I thought that was an important element to bring to Simon. What it’s like on Simon’s side of it, and then the presumptions he makes about other people that are gay, even though he’s gay himself. And then you do all that, and you cast someone like Clark Moore, who brought so much to the part. As well as the writers had written it, Clark is Ethan. He brought himself to the role so beautifully.
‘I’m impressed and proud of young people today’
Has there been a piece of feedback that’s meant the most?
Any stories I’ve heard from kids, whether online, Twitter, at some of the screenings. Some of those kids afterwards – trans individuals the other night, talking about their life experiences at 16, how this movie ‘made me feel more accepted’ – I’m always so impressed and proud of young people today. They’re in possession of more courage and worldliness than I had at that age. It blows me away.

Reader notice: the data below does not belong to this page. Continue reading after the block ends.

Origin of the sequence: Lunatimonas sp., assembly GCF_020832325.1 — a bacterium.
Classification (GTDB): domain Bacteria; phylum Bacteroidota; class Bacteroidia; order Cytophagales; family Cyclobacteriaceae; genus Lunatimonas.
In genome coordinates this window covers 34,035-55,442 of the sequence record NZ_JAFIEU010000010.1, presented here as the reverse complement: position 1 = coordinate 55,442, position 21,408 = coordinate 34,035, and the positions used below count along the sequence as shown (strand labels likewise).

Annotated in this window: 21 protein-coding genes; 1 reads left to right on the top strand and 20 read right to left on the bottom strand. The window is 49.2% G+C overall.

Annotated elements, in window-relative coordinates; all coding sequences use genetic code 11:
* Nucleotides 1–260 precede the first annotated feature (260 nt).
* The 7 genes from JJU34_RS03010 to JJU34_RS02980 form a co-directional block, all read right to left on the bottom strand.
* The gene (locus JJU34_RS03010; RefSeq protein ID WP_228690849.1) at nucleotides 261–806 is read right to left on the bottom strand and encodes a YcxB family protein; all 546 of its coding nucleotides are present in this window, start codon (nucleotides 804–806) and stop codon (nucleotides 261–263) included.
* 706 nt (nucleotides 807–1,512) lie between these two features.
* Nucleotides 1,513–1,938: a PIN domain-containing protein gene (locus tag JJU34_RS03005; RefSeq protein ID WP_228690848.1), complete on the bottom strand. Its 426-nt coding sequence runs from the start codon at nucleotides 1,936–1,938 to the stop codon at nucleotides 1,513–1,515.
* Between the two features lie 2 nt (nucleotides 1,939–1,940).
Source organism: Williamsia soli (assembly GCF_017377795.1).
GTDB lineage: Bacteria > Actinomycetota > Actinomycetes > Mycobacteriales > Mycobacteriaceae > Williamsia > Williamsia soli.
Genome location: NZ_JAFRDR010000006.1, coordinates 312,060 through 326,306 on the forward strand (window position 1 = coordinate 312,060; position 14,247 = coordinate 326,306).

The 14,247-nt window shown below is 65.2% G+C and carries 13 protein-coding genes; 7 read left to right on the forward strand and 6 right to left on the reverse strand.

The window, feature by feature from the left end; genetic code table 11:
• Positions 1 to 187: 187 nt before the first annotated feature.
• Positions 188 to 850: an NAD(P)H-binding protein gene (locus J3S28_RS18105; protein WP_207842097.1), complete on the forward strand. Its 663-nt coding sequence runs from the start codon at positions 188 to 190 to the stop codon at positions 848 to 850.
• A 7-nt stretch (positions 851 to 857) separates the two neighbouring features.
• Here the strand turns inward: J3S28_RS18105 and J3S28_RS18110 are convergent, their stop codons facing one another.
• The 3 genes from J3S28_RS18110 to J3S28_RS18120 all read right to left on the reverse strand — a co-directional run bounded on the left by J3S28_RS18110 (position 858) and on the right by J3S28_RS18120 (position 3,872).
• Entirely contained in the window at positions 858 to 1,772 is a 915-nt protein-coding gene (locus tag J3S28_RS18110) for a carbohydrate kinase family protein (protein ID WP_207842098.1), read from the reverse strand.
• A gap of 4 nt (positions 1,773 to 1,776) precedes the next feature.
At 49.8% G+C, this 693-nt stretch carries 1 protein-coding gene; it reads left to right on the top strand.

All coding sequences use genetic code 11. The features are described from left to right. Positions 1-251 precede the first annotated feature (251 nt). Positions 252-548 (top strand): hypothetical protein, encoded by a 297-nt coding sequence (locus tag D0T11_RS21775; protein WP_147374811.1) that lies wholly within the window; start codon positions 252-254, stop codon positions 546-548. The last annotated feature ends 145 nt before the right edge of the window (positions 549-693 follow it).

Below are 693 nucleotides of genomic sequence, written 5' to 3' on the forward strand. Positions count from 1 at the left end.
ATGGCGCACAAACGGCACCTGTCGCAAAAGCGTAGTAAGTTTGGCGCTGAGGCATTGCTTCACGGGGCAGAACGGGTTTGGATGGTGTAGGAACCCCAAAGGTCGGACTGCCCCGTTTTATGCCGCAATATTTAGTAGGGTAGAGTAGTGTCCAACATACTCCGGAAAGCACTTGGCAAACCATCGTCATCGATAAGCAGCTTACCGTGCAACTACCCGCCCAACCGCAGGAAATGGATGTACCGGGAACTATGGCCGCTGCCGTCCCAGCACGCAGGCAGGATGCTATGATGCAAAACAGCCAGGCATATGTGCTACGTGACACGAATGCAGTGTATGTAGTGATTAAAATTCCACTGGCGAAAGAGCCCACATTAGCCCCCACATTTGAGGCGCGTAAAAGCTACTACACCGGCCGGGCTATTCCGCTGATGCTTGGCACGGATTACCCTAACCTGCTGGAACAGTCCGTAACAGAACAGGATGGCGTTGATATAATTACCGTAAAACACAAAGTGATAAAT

Did you have a favorite film with an LGBTI character or plot when you were younger?
When I was a teenager it was more in shows and stuff. But the one I remember purchasing and hiding in college, not telling people I had was Longtime Companion, from 1989. I remember watching and re-watching that film, and how much it moved me.
I’ll look it up!
It’s devastating. There’s a moment at the end…it’s comparable to the bit at the end of Cinema Paradiso, that flips the switch on something.
There’s a moment at the end of Longtime Companion that captures, cinematically, the devastation of a whole generation to the AIDS crisis. I was coming of age while that was all sort of happening, so it made me feel a lot less alone at the time.
Love, Simon is out now in the US and the UK on the 16 April